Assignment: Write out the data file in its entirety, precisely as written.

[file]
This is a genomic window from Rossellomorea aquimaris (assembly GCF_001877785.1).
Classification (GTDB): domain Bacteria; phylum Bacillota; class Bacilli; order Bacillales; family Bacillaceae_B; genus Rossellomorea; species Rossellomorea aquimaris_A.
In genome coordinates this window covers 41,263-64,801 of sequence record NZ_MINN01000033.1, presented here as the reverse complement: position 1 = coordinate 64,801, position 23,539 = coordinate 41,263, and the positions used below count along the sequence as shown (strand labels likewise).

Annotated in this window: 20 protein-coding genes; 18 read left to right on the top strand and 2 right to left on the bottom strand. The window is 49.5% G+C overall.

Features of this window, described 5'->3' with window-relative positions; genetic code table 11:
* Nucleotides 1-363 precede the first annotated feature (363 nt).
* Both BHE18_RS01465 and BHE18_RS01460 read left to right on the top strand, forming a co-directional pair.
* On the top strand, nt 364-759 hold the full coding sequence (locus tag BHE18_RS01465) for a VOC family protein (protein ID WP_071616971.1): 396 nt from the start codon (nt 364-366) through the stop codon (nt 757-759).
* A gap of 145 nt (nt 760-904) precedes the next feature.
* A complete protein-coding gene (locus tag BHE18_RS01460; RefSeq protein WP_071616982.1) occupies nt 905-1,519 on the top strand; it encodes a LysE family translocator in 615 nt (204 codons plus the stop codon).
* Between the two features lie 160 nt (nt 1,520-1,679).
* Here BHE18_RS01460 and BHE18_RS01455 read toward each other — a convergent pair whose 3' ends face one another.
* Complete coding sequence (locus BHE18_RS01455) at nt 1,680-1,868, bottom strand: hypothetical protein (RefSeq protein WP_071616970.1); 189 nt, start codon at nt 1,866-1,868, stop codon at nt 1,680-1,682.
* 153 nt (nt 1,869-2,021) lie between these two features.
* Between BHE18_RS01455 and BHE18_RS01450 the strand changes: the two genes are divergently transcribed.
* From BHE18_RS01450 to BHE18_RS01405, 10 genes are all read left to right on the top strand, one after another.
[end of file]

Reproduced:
This is a genomic window from Rossellomorea aquimaris (assembly GCF_001877785.1).
Classification (GTDB): domain Bacteria; phylum Bacillota; class Bacilli; order Bacillales; family Bacillaceae_B; genus Rossellomorea; species Rossellomorea aquimaris_A.
In genome coordinates this window covers 41,263-64,801 of sequence record NZ_MINN01000033.1, presented here as the reverse complement: position 1 = coordinate 64,801, position 23,539 = coordinate 41,263, and the positions used below count along the sequence as shown (strand labels likewise).

Annotated in this window: 20 protein-coding genes; 18 read left to right on the top strand and 2 right to left on the bottom strand. The window is 49.5% G+C overall.

Features of this window, described 5'->3' with window-relative positions; genetic code table 11:
* Nucleotides 1-363 precede the first annotated feature (363 nt).
* Both BHE18_RS01465 and BHE18_RS01460 read left to right on the top strand, forming a co-directional pair.
* On the top strand, nt 364-759 hold the full coding sequence (locus tag BHE18_RS01465) for a VOC family protein (protein ID WP_071616971.1): 396 nt from the start codon (nt 364-366) through the stop codon (nt 757-759).
* A gap of 145 nt (nt 760-904) precedes the next feature.
* A complete protein-coding gene (locus tag BHE18_RS01460; RefSeq protein WP_071616982.1) occupies nt 905-1,519 on the top strand; it encodes a LysE family translocator in 615 nt (204 codons plus the stop codon).
* Between the two features lie 160 nt (nt 1,520-1,679).
* Here BHE18_RS01460 and BHE18_RS01455 read toward each other — a convergent pair whose 3' ends face one another.
* Complete coding sequence (locus BHE18_RS01455) at nt 1,680-1,868, bottom strand: hypothetical protein (RefSeq protein WP_071616970.1); 189 nt, start codon at nt 1,866-1,868, stop codon at nt 1,680-1,682.
* 153 nt (nt 1,869-2,021) lie between these two features.
* Between BHE18_RS01455 and BHE18_RS01450 the strand changes: the two genes are divergently transcribed.
* From BHE18_RS01450 to BHE18_RS01405, 10 genes are all read left to right on the top strand, one after another.